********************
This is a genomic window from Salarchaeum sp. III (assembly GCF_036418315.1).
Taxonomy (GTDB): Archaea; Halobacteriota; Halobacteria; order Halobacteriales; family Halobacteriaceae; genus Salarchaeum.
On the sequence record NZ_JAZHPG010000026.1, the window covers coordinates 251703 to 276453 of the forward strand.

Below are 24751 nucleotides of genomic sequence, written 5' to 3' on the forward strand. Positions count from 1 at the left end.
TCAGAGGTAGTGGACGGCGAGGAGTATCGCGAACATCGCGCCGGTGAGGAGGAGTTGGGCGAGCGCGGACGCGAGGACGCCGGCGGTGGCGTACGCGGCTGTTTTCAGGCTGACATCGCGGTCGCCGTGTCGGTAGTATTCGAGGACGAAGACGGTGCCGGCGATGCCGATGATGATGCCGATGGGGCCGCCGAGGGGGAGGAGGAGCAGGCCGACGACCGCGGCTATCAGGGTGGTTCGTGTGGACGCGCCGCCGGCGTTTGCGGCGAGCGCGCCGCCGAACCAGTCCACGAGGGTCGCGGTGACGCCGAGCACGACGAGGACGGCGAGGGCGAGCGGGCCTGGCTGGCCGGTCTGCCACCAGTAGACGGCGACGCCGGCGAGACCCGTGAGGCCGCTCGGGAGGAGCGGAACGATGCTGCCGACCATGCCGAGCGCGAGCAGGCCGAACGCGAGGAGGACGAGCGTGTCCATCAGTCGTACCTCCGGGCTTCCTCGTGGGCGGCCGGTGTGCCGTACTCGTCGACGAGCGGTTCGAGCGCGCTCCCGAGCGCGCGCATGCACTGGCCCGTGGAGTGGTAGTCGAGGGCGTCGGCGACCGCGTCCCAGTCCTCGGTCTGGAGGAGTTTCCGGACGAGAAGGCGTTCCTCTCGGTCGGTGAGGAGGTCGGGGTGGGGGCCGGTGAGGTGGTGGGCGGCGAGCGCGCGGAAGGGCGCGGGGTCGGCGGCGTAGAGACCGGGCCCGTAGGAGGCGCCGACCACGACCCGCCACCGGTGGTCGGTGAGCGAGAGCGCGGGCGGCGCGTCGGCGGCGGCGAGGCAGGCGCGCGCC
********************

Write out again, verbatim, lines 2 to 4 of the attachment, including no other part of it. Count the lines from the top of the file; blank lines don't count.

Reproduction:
Taxonomy (GTDB): Archaea; Halobacteriota; Halobacteria; order Halobacteriales; family Halobacteriaceae; genus Salarchaeum.
On the sequence record NZ_JAZHPG010000026.1, the window covers coordinates 251703 to 276453 of the forward strand.

Below are 24751 nucleotides of genomic sequence, written 5' to 3' on the forward strand. Positions count from 1 at the left end.